Should I Leave My Estate to the Sibling of My Child with Special Needs? Should the Sibling Be Named as the Child’s Guardian When I Am No Longer Able to Serve as Guardian?

Should I Leave My Estate to the Sibling of My Child with Special Needs

When you have a child with special needs, your estate planning may look significantly different. Many parents traditionally leave their estate to their children in equal shares. Parents also routinely designate a guardian for their children if they pass away while the children are still minors. However, parents may be reluctant to leave an equal portion of their estate to a child with special needs for various reasons. Likewise, children with special needs may need a guardian beyond their minority, so designating a guardian for these children in a will also can be critical as part of the estate planning process. The attorneys at Rubin Law can assist you in making these important yet complex decisions necessary to protect the future of your child with special needs.

Estate Planning When You Have a Child with Special Needs

The question then becomes how to ensure that a portion of their estate goes to financially support their child with special needs without endangering their eligibility for public benefits programs such as SSI and Medicaid. One approach would be for parents to leave their entire estate to the sibling(s) of their child with special needs, this is rarely a good idea.

Adults receiving SSI benefits are generally limited to $2,000 in countable assets. Likewise, Medicaid has strict resource limits for adults to remain eligible for benefits. These government benefits programs can be crucial to maintaining financial independence and medical care for adult children with special needs. As a result, preserving eligibility for these programs is key.

Due to these restrictions, an inheritance of even a relatively modest amount can jeopardize the eligibility of these individuals for these programs. Therefore, parents must take care of their estate planning to avoid this possibility.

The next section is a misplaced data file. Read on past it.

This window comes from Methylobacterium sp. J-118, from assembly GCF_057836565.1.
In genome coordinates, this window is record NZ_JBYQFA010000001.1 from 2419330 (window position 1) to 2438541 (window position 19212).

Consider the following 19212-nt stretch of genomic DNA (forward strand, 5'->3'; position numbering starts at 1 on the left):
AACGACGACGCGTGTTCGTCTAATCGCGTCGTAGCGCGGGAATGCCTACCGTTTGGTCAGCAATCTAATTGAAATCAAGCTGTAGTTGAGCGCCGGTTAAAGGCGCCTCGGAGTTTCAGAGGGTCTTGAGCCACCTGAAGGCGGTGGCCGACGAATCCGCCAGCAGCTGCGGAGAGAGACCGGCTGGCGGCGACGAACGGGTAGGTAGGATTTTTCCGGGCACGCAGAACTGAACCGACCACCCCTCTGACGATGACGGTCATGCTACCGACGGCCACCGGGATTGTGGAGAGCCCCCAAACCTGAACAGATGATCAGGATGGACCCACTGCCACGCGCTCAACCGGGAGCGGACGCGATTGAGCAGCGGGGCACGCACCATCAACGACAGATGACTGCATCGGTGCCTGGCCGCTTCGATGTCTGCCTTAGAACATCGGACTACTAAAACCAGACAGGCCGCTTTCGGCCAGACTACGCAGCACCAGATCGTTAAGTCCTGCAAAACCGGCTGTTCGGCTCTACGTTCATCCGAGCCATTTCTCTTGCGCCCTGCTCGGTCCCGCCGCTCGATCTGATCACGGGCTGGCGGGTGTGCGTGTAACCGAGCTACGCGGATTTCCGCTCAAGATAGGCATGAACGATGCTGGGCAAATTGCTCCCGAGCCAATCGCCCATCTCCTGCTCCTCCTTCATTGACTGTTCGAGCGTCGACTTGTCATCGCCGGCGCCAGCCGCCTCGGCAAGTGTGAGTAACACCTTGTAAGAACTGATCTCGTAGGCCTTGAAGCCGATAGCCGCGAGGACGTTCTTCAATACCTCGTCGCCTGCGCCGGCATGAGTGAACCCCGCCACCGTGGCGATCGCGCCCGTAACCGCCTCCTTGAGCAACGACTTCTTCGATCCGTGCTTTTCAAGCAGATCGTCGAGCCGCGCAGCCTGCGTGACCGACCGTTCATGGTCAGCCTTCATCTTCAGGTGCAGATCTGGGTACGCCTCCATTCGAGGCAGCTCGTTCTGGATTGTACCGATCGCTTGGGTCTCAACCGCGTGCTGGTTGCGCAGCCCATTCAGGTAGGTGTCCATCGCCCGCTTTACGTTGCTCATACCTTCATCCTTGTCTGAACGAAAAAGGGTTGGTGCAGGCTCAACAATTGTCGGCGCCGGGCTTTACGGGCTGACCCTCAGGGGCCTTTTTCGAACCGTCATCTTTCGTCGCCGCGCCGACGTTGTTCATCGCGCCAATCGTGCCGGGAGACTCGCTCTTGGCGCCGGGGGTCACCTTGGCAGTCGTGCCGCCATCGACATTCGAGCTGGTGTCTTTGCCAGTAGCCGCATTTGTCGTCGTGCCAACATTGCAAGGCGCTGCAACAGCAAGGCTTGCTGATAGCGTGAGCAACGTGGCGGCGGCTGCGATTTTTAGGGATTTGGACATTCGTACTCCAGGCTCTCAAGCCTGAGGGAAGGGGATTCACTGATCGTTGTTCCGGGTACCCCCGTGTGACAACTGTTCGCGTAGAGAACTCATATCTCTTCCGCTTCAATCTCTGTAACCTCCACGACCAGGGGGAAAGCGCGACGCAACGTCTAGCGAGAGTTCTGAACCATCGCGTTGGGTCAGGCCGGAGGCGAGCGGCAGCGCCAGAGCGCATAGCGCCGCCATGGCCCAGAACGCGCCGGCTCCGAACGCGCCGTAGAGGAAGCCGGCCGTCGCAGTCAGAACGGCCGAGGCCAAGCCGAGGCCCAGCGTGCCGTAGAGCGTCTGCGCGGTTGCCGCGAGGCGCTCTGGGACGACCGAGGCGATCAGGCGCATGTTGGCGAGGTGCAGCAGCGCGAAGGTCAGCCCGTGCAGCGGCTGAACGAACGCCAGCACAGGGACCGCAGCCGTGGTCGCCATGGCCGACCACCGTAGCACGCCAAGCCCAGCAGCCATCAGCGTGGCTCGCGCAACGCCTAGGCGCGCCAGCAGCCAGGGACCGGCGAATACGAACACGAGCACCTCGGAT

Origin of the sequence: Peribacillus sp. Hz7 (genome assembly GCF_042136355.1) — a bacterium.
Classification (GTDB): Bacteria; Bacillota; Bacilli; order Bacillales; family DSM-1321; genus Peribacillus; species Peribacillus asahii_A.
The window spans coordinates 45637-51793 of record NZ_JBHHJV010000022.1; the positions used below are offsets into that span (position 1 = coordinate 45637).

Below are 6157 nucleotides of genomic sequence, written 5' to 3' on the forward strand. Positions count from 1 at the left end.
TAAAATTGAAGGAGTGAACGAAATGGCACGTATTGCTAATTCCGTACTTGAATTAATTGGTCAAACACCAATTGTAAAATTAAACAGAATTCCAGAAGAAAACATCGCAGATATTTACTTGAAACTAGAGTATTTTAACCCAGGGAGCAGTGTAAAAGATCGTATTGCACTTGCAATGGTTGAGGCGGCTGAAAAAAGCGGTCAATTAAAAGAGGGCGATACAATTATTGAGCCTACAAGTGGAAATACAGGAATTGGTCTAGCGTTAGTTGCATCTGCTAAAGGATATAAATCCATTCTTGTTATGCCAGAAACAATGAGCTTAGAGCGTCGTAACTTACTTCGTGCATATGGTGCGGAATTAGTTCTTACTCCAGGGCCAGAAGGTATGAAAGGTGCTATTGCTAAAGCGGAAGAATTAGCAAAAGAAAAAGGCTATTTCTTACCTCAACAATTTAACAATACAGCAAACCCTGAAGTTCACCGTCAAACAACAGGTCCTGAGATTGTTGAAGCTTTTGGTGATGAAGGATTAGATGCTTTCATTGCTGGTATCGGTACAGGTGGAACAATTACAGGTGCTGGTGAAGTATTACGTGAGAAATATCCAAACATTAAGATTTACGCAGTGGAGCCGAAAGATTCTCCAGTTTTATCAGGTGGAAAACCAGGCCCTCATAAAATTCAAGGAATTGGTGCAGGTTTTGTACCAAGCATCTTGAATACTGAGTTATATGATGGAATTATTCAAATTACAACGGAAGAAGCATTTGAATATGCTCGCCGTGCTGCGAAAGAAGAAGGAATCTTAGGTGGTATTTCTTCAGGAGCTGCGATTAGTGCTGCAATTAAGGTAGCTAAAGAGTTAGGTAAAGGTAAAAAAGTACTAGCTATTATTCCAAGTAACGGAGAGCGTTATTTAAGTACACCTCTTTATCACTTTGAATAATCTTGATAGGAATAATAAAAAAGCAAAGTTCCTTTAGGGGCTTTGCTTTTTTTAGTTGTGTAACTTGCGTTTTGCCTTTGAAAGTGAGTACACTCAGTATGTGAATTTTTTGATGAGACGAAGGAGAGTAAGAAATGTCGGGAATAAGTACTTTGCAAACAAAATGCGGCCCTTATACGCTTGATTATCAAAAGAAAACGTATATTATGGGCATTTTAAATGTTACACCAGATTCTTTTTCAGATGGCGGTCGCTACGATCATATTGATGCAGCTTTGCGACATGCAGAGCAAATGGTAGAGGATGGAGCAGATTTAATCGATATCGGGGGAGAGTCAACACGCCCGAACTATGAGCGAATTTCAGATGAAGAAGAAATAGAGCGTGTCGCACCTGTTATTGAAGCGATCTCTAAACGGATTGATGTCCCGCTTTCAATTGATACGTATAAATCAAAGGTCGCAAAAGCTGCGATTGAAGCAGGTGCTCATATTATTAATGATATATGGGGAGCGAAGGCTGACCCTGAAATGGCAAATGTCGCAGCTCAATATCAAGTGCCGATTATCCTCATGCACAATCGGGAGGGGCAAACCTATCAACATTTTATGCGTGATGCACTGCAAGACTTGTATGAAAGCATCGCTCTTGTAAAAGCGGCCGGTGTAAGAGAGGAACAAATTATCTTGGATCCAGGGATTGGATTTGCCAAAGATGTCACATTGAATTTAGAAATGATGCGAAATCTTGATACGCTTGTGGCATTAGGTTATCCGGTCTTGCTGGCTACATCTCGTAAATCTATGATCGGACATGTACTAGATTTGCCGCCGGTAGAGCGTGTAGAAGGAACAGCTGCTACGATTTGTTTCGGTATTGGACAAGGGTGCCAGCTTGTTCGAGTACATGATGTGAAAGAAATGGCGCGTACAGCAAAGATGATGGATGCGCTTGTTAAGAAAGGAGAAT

Leaving one’s estate to your children without special needs, assuming they will care for the child with special needs, is a commonly considered possibility. This option avoids the potential to disqualify your child with special needs from eligibility for government benefit programs. Unfortunately, you have no assurances that your other children will carry out your intentions, or that the money will not be jeopardized by a divorce or death resulting in your child with special needs not receiving the support that you intend or prefer that they receive.

A better option may be to set up a special needs trust for the child and direct their share of your estate into a special needs trust. Directing the share of the child’s estate into a special needs trust rather than to the child avoids endangering your child’s eligibility for SSI and Medicaid. The parent also designates a trustee, such as a sibling or another relative, or a professional trustee, such as a bank, to handle the trust assets. That trustee must operate within the bounds of the laws governing special needs trust in disbursing funds to meet the allowable needs of your child.

Designating a Successor Guardian for Your Child with Special Needs

If you already have guardianship over your adult child with special needs, you must plan for the point at which you pass away and can no longer serve as guardian for your child. The successor guardian you name in your will takes your place as guardian and generally will make the decisions you are currently making for your child, including financial, legal, and medical decisions.

Many parents choose the child’s sibling as the successor guardian. However, you should choose the person for your child’s guardian who makes the most sense, whether that is the child’s sibling, another relative, or another person altogether. You want to select the person who will make the best decisions for your child and provide them with the best care, regardless of whether that is your child’s sibling or another person.

You also should choose an alternate to your chosen successor guardian. As time goes by, a successor guardian may pass away, become incapacitated, or otherwise become unable to serve as successor guardian of your child with special needs. Therefore, you should think carefully about an additional person to serve as a successor guardian for your child if your first choice of a successor guardian is unavailable when the time comes.

Call Rubin Law Today to See How We Can Help  

Rubin Law is the only Illinois law firm to dedicate itself exclusively to providing compassionate legal services for children and adults with special needs. We offer unique legal and future planning techniques to meet your family’s individual needs.

Call us today at 866-TO-RUBIN or email us at to learn more about the services we can offer you and your family.